Herbal baths are delicious and soothing and, yes, healing. They are available to anyone— even those without a tub! While you may not be able to soak your whole body, if you use a dish pan or bucket or even a large pot, you can the same benefits as a full-body bath.
What makes a bath with herbs healing? And how do you make a bath with herbs?
Any kind of bath into which you put herbs, herbal infusions, herbal vinegars, or essential oils have healing qualities from the herbs themselves.
To have a bath be more directly healing you can ask the plants and plant spirits to bring you their healing. I have a prayer I learned form one of my teachers, but you may have one that you like or that you come up with on your own. Or you can simply speak to the plants and plant spirits and tell them what you are asking for and thanking them for their help.
The act of focusing your attention and intention brings more healing directly into the bath.
Water is the substance that can extract almost anything from anything. It is a marvelous medium for carrying both the physical healing properties and the energy of the plant/s into contact with your body. This is the gift of a bath, that you only need a substance as simple and available as water.
Getting Your Bath Ready
There are a several ways to have an herbal bath. One way, of course, is to get into the tub and have a full body bath. But if you don’t have the tub or time or inclination to do this, foot baths or hand baths are just as effective.
You only need a few items to make an herbal bath, whether full-body, foot, or hand. You need:
- One or more herbs
- A tea kettle or a pot for boiling water
- A pot, heat-proof jar (a spaghetti or canning jar works well), or other container for steeping the herb/s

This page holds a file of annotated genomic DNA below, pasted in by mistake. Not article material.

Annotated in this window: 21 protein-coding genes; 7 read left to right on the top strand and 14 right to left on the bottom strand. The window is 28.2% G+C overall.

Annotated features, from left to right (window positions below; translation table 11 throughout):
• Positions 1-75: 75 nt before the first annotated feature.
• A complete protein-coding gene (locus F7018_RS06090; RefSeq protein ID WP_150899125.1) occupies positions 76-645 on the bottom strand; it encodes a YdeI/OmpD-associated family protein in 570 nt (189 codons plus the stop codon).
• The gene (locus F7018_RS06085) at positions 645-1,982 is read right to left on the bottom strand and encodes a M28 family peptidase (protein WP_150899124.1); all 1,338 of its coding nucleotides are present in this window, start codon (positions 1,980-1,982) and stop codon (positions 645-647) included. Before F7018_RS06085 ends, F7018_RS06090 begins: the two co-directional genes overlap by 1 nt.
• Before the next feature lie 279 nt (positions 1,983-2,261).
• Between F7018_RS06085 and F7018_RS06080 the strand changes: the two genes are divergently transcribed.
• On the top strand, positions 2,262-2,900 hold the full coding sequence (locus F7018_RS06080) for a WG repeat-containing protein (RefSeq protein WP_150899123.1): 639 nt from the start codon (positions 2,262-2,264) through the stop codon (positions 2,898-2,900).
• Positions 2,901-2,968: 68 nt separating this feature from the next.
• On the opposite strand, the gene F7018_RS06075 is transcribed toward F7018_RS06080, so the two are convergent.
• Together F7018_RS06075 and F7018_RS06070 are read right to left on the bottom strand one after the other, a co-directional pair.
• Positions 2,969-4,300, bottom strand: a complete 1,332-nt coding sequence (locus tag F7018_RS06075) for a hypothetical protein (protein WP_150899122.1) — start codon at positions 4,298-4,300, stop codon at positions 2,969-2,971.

- A strainer
- Bathtub or basin
- Optional: essential oils, herbal tinctures, herbally infused oils, and/or herbal vinegars
Begin by making a tea for your bath. To make the tea take a couple handfuls of fresh herb/s or a handful or a few tablespoons dried herb/s. If the herbs are whole (not chopped or cut and sifted) chop them up or crumble then to make it easier for water to extract their constituents.
Bring 2 cups to 1 quart of water to a boil, pour over the herbs in jar of container, or stir the herbs into the pot of boiling, cover (it’s very important to cover the herbs while they steep so you don’t lose precious constituents), and let steep for 15 to 20 minutes, or a couple of hours if you forget or want to do your bath later.
When you are ready for your bath strain the tea or infusion into the tub or basin you will be using. You can add a few drops of essential oils if you like, but it’s not at all necessary. Get into the tub or put your feet or hands into your basin, and enjoy!
There are quicker ways to do this if you like. You could just put the herbs into the tub, but I don’t recommend it! If you put herbs directly into your tub you will clog your drain! This can be annoying and time-consuming to clean up or a costly visit from the plumber. Be aware and plan!
For a full-body bath you can put a handful of herbs into a washcloth and close it with a rubber band, or into a muslin bag that is tied shut. You can just let this float in the tub and squeeze occasionally to get out the herb juices. You can also rub it on your body to get more of the herb on/into yourself and for a mild exfoliating effect.
For a hand or foot bath, you can also put the herbs directly into the basin and run hot water over them. Crush and squeeze the herbs to get out the constituents. Then soak. Be sure to strain the herbs out when you dump the water, however, or toss into your compost heap or water your plants with it.
Taking the Bath
Ideally, you should soak at least 15 to 20 minutes to relax and get the full effect of the herbs, whether full-body, hand, or foot.
When you are finished, wrap yourself in a warm towel, or use a nice clean towel to dry your hands or feet.
If this has been a full-body bath and you have the time to do so, get into warm clothes or pajamas and get into bed for a while to let the healing energy of the bath and the herbs continue to work on you. If you are sick or have emotional issues going on, this is an important part of the healing ritual of the bath.
Even if you only do a hand or foot bath, taking time to be quiet and wrap yourself up in warmth and comfort will facilitate the healing.
Some Herbs for Baths
- Mints–peppermint, spearmint
- Powdered mustard seed
- Artemisias–mugwort, wormwood, southernwood, sagebrush, silver queen artimisia